Out in the world, everything is subtly altered. It’s as if I’m wearing glasses that have the wrong prescription. At a seaside hotel for the weekend, I found leaves in the pool; there they floated disconsolately, awaiting a net-wielding person who was plainly never going to arrive, the staff shortages of which we’ve already heard quite a lot now obvious pretty much everywhere one goes. On a terrace for lunch, there were more (terrifyingly aggressive) seagulls than waiters; in the evening, I watched a lone barman struggling to fix cocktails for at least a dozen guests who sat waiting, unmasked but still strangely blank-faced, on sofas that were dotted around the room like distant islands in a sea of carpet. “Lara!” he called, at one point. “Lara!” Alas, Lara did not appear, and nor did some people’s gin and tonics.
Meanwhile, I appear to be turning into a person I do not recognise. As I write, it would be foolhardy to try to book a holiday abroad, and Britain is like Bethlehem at census time. A friend who lives in the Lake District tells me that most hotels have no availability whatsoever until next spring; self-catering visitors hoping for dinner out pretty quickly realise they’ll just have to make do with something nice from Booths heated up in the unpredictable ovens of their rental cottages. What to do with the rest of the summer? The mind turns, slowly and grumpily, to days out and, inevitably, to picnics. Yesterday, to my horror, I spent half an hour – it might even have been more – browsing tartan blankets online. It seems likely that I’m not, after all, going to end my days without owning a cooler box.
I love eating a sandwich halfway up a fell, when you’re so hungry even the greasiest cheese is very heaven. But I’ve never been a great one for picnics. In their book, Cooking For Occasions, Fay Maschler and Elizabeth Jane Howard note that while some people like nothing better than to attack a pork pie and piccalilli in a gale force wind, others regard a picnic as “a sort of organised emergency” – a description that fits me precisely. If cool boxes make me feel slightly queasy on various olfactory and aesthetic grounds, Thermos flasks have always induced panic. When, long ago, I went walking with (Massive Name Drop Alert) Robert MacFarlane, I remembered too late that tea poured from a flask always tastes distinctly weird, and spent the half hour after I’d given him a cup panicking that he’d go down with botulism or something, and thus that I’d be responsible for robbing the world of his next masterwork.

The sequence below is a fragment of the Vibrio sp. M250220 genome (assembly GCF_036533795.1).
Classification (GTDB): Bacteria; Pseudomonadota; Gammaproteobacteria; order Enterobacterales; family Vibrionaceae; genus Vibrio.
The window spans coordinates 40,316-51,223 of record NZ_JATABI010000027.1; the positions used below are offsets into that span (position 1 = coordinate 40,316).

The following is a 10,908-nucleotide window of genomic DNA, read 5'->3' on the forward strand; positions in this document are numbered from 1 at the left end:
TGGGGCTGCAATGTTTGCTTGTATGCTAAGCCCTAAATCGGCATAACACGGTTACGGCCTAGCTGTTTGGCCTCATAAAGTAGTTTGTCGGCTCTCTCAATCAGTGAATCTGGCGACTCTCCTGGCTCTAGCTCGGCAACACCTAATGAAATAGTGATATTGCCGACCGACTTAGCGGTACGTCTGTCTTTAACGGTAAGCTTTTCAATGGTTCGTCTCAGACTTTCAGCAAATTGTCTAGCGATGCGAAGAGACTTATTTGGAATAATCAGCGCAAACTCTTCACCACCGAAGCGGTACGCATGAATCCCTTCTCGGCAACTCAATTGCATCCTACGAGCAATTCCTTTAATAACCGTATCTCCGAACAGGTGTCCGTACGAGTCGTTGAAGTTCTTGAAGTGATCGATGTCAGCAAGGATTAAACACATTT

But isn’t necessity the mother of all kinds of mad and delusional convictions? Having found a lovely vintage wicker basket on Etsy, I’m now intent on filling it, not with supermarket sausage rolls and Breakaways, but with loads of utterly delicious and quite spectacular homemade stuff. In my fevered imagination, it’s as if I’m hosting an Edwardian shooting party, minus the guns and the dead birds (though not, perhaps, the fortified wine). What I’m after, as Agnes Jekyll (1860-1937) puts it in one of her Kitchen Essays, is “unruffled enjoyment” against a delightfully frothy backdrop of green fern and purple scabious.
Maschler and Howard devote a whole chapter to bum-on-the-grass (or-a-blanket) eating and while some of their suggestions seem a touch challenging – would I be able to pull off Scotch quail’s eggs? – others shout achievability. Forget cheese and pickle. What about a sandwich filled with Creme d’Isigny and chopped walnuts? (Brown bread, of course.) Yes, it’s tempting just to chuck a cherry yoghurt or two in the cooler and hope the tubs don’t split en route, but how much nicer and more chi-chi to hand out individual summer puddings, or geranium creams served in little pots with a triangle of shortbread. Naturally, I know all this sounds vaguely fantastical: silly, at best; ostentatious, at worst. But I won’t be put off. We do not know, yet, what lies ahead, for which reason it seems obvious that we should all be as sybaritic as we can, whenever we can – though if your idea of picnic paradise really is a slice of red leicester and a banana, that’s more than OK, too.